As we’ve covered in previous posts, the podcasting trend has skyrocketed in recent years. But who are podcast listeners, how many of them are avid readers, and how can authors reach this key market? In this article, we compare readers and listeners to find some common ground.
According to an Edison Research study, in 2006, just 22 percent of the general American population was familiar with the term “podcasting.” Compare that to 2017, where an estimated 60 percent of Americans (168,000,000 people) are familiar with the term.
Who listens to podcasts?
Podcast listening has clearly increased dramatically since 2013. This prompted our consumer insights team to dig a bit deeper into who these listeners are, targeting those most likely to be a part of our book audience. They found that in general, frequent podcast listeners are likely to be multiple device owners who have varied Web interests and are active on social media.
Devices owned by frequent podcast listeners:
Comparing general book consumers to frequent podcast listeners:
Social media use:
When it comes to social—and traditional—media, podcast listeners are tuned in to venues where your books are often promoted. Compared to general book consumers, frequent podcast listeners discover books more often through events and media, and they respond significantly better to offline book advertisements.
What can authors do with this information?
Podcast listeners are more engaged in the reading community than general readers. This means many of your most engaged current readers, as well as potential future ones, may be frequent podcast listeners. If you aren’t already working with the podcasting community, reach out to your marketing or publicity team to see if they feel podcasts would be a beneficial addition to your mix of marketing activities.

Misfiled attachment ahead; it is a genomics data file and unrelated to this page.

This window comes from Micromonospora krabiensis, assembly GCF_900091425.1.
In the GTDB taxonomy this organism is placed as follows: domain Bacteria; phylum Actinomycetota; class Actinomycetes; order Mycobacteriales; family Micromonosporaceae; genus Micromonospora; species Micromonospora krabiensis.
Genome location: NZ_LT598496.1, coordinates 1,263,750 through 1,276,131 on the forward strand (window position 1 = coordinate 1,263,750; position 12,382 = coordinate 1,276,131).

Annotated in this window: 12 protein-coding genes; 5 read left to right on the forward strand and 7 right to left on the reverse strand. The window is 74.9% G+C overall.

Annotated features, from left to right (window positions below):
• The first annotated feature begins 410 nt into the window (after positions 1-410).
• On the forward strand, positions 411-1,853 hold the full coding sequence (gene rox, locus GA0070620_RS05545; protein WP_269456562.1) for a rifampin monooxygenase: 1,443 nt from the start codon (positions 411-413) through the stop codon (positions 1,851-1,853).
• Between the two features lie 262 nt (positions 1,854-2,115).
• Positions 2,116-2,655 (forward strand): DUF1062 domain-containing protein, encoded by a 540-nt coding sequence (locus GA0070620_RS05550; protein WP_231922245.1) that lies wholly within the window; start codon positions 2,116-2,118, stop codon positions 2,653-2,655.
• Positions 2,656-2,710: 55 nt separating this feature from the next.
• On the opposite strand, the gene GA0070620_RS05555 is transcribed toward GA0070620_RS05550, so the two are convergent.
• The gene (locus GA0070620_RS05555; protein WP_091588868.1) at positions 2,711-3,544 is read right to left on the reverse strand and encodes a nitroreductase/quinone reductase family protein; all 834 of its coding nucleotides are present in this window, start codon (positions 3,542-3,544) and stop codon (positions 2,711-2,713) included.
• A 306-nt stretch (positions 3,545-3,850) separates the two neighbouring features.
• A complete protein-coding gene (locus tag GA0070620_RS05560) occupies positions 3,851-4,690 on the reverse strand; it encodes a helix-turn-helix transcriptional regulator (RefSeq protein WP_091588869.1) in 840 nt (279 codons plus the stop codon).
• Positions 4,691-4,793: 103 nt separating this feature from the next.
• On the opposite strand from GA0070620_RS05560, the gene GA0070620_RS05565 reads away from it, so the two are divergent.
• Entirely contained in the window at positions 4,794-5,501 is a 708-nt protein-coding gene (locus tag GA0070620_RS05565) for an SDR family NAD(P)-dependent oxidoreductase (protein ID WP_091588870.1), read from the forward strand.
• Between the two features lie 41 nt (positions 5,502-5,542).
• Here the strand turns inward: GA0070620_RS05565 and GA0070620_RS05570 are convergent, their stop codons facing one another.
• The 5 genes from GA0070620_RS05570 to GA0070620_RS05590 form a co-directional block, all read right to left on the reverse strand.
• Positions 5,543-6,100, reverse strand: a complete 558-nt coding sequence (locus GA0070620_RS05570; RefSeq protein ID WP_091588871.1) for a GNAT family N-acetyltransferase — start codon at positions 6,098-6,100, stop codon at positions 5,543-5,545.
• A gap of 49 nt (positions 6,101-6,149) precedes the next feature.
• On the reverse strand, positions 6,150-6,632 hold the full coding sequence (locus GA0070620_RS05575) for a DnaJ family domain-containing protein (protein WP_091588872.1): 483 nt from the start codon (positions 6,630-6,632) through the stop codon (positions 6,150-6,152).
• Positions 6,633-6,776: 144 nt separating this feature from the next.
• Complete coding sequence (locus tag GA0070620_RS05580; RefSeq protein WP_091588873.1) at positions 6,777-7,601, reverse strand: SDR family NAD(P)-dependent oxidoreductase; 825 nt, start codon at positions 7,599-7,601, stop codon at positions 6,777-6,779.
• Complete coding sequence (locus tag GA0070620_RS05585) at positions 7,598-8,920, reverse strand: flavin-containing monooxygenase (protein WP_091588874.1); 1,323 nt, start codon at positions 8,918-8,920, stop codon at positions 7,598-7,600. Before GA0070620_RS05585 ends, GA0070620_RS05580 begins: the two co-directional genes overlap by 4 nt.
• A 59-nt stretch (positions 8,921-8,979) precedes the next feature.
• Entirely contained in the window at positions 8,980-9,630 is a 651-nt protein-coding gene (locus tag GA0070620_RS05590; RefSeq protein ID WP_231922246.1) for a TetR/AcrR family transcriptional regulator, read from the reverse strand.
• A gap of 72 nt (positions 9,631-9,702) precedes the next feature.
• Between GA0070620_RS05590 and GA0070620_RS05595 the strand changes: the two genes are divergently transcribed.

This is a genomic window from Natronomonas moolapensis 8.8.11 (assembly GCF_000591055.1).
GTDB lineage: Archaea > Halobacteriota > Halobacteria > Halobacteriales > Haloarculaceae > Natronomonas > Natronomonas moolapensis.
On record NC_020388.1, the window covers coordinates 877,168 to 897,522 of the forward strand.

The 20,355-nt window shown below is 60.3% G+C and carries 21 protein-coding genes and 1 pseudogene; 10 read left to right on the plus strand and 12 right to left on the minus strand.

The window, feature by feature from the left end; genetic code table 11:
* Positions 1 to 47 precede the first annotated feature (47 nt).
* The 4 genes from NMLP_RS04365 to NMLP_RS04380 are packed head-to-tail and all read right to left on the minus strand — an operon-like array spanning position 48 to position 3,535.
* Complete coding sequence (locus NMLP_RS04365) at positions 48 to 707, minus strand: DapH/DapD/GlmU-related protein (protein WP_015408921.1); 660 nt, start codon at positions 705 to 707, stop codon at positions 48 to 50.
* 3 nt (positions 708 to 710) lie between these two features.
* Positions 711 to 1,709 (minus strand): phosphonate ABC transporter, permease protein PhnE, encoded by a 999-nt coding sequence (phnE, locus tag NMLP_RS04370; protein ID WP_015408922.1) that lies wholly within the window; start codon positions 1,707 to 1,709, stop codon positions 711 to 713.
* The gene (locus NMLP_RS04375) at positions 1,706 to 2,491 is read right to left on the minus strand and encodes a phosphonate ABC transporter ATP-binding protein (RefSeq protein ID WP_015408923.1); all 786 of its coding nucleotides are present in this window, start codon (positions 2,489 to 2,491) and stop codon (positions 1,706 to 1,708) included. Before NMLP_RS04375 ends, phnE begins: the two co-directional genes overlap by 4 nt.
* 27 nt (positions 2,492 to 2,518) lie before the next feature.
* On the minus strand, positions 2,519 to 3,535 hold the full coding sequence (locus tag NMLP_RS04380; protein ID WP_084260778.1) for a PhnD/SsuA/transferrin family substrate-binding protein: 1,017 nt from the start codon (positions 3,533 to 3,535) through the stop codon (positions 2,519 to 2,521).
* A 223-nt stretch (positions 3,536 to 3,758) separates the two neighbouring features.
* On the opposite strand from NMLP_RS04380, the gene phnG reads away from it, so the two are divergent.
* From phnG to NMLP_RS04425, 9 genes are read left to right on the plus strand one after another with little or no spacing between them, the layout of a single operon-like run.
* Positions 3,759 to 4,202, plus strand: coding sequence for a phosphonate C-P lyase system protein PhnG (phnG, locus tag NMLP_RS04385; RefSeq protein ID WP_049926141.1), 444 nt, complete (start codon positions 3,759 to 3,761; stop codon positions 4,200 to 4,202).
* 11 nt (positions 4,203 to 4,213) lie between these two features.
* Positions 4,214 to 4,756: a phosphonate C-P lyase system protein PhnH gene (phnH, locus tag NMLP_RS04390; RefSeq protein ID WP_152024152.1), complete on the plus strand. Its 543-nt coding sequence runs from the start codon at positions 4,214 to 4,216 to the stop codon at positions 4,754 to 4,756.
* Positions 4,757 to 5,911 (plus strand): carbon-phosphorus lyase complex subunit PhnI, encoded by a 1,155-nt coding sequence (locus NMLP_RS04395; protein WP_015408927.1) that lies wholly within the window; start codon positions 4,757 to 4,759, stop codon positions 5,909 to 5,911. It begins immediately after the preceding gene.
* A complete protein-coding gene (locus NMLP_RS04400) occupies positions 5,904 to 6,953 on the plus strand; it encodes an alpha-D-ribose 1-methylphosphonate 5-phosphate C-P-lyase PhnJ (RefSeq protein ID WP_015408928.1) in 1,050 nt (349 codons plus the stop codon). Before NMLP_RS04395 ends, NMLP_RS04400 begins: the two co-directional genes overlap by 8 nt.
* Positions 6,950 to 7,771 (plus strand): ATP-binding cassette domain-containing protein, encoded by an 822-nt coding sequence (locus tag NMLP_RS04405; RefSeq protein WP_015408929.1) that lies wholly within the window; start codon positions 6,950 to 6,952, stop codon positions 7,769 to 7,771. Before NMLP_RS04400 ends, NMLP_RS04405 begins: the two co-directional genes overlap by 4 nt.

Reaching this community can be as simple as becoming a guest on your favorite podcast. Your publicity and marketing teams will be able to give you guidance and discuss the various options with you.
While there isn’t one comprehensive authority for researching podcasts, you can use a number of tools to get started. Begin by exploring some of the larger podcast networks or podcast discovery and streaming sites, such as Gimlet Media, Panoply and iHeartRadio. You can also sign up for a monthly newsletter (http://analytics.podtrac.com/industry-rankings/) that shares a ranking of top podcasts.
When considering podcasts, it’s worth doing some initial research to find out what size audience they have—the website traffic, online search interest, rankings, and number of reviews a podcast has. Google Trends offers a measure of search interest, which can be compared to other podcasts.
One particularly interesting thing to note from the research is that podcast listeners tend to plan out their book purchases at a significantly higher rate than general readers. Whether they’re purchasing for a gift or for themselves, they appear to be good candidates for pre-order sales. As we explained last month, to build a successful campaign that supports pre-orders, it’s crucial to reach readers who plan out their book purchases.
When looking at your marketing plans, you may want to ask your marketer if you should be tapping into the power of podcasters to jumpstart your pre-sales and schedule interviews around this time.
As always, reach out to your marketing or publicity team for guidance before scheduling media appearances.
Data for frequent podcast listeners and general book consumers was collected from NPD Books and Consumers panel between April 2016 and December 2016.
Phillip Stamper-Halpin is Senior Manager, Publishing Development & Author Platforms for Penguin Random House.
Zemen Kidane is Consumer Insights Analyst for Penguin Random House.